There is a trait I have had for a very long time which I only recently consciously realized. It is that I aspire to be a craftsman*. Wikipedia describes a craft as “lying somewhere between an art (which relies on talent and technique) and a science (which relies on knowledge).”1 Something about being at the intersection of art and science has always been intoxicating to me.
I have always liked to create things, and appreciated the art of created things. As a senior in high school I took auto, wood, and metal shop at the same time, all year. It wasn’t just that I was just some student in those shop classes either, I was the top student. So even though generally speaking I was a horrible student in high-school, when it came to a class where I could create, I aspired to be a craftsman.
Some people are content with only learning enough to make a cutting board, and doing that over and over. A craftsman isn’t like that though. They are never content with where their skills are in their craft. They want to know how to use every tool in the shop so that they can create anything and everything. If there is something new, they want to know how to leverage it.
A craftsman is someone who equally values knowledge (what wood should I use), continued learning (how can I make a jig to create this piece), and practical application (creating the piece). Lastly, and I think, most importantly, a craftsman is the type of person who takes personal pride in what they create. They’d gladly sign their name on what they create. Nearly two decades later I’m still very proud of the first place winning quilted maple curio cabinet hanging in my house that I made as a high school student. It is probably the only thing I’m particularly proud of from high school in fact.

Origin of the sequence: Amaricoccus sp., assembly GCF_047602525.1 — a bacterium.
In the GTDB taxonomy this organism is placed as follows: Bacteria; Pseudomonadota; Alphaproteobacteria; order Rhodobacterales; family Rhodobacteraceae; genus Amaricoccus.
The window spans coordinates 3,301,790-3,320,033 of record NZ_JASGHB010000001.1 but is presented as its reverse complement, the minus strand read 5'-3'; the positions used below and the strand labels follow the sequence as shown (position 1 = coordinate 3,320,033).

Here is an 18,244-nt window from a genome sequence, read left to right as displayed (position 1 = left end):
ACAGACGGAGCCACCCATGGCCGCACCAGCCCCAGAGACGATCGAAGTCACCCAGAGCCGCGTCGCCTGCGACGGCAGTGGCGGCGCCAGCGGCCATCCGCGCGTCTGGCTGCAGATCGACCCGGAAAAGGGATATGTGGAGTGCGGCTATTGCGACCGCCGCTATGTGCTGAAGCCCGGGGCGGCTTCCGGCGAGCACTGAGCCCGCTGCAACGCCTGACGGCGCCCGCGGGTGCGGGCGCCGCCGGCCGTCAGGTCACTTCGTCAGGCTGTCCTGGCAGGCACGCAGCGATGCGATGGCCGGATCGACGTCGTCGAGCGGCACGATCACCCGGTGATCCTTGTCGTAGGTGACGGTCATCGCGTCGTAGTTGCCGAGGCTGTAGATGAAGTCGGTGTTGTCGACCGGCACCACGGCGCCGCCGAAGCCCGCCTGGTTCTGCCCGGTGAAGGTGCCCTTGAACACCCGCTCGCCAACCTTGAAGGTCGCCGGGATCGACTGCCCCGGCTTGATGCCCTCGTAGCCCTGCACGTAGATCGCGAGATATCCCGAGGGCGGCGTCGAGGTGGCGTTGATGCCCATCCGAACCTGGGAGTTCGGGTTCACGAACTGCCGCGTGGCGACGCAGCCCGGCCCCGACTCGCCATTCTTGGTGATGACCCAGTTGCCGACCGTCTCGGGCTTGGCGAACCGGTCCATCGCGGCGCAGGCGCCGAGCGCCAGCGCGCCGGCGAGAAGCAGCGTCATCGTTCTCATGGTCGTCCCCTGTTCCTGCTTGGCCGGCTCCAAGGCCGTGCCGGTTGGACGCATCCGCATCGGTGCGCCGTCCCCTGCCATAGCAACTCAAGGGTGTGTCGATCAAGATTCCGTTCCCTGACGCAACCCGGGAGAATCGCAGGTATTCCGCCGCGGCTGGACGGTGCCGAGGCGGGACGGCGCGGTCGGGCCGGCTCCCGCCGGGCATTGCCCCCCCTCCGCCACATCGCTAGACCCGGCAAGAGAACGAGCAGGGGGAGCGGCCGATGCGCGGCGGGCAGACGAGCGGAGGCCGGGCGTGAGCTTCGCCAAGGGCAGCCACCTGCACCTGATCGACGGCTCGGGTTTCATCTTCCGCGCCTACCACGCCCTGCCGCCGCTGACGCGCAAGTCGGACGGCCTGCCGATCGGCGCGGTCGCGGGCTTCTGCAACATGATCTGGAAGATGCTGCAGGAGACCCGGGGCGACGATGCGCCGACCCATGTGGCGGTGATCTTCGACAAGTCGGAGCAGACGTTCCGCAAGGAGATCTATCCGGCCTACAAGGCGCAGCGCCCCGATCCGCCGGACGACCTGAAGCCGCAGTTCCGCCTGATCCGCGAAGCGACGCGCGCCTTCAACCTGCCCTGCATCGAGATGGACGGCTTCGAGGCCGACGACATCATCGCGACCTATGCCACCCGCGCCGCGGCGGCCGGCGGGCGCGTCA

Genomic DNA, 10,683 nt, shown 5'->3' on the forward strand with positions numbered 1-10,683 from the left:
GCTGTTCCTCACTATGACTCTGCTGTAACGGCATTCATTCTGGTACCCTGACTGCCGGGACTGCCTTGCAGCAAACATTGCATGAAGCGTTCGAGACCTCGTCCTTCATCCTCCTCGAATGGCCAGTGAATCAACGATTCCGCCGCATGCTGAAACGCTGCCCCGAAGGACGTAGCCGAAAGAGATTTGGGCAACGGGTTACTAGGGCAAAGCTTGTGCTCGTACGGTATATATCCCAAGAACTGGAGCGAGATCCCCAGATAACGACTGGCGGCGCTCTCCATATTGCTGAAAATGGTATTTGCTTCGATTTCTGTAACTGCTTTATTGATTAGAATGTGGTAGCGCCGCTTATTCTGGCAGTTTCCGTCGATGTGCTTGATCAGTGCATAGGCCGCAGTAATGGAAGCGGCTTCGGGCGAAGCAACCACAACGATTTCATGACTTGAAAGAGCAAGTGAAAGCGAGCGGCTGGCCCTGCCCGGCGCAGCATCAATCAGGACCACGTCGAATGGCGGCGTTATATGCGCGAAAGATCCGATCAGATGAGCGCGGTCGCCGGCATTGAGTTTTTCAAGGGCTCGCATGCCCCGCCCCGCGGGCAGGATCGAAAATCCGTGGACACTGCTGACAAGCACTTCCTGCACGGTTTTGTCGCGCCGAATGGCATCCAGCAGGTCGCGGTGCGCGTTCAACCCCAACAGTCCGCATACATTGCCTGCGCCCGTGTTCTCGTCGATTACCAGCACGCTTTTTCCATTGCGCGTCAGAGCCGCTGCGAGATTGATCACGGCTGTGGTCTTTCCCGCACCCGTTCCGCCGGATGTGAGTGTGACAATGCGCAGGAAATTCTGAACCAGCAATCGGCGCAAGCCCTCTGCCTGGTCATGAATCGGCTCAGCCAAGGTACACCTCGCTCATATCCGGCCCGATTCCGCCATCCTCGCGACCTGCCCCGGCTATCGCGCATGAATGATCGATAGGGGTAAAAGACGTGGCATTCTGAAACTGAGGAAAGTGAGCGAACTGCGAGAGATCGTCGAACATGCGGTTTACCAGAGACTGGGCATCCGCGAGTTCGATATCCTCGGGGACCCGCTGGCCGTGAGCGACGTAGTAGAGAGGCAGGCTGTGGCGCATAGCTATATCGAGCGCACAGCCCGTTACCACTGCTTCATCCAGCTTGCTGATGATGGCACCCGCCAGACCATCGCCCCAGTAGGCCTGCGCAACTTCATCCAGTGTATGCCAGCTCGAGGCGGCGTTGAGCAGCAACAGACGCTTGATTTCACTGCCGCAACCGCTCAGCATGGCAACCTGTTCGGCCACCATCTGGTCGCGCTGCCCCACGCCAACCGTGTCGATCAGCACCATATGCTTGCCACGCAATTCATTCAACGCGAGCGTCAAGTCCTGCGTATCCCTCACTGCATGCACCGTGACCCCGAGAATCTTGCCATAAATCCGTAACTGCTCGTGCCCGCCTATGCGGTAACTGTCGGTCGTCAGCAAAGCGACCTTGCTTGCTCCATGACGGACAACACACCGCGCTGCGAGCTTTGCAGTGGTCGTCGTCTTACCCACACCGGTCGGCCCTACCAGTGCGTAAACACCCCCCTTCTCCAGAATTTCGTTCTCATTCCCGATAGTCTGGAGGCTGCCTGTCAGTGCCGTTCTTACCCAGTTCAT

But I don’t create much using wood, metal, or socket wrenches anymore. My craft of choice now is software. The heart of software is creating things. Software is an amazing place where you can take the science of math and computers and apply it like art in a way to create something that you can use. And not only can you use it, but because of the economics of software you can basically give it away for free to everyone you know, or even don’t know for that matter.
Professionally, I am a product owner. I thrive on figuring out what to create (knowledge) and working with a team to build what previously didn’t exist (application). I’m drawn to other aspiring craftsmen being on my team. It is my opinion that great software is created by craftsmen.
As a hobby I love to code. Outside of work and family it is the number one thing I do, but I don’t think I could ever do it as my day job. Perhaps that’s because at home I can code just to enjoy the craft. I don’t have to worry about the strategy, deadlines, or other constraints that exist in a business. I can just craft code I find beautiful.
Hopefully in twenty years I’ll still be proud of the nuances of some of the code I write. Just like I do now knowing that my curio cabinet has dove-tail joints instead of dados, and book-matched quilted maple instead of a veneer maple plywood.Filed In: UncategorizedFebruary 13, 2014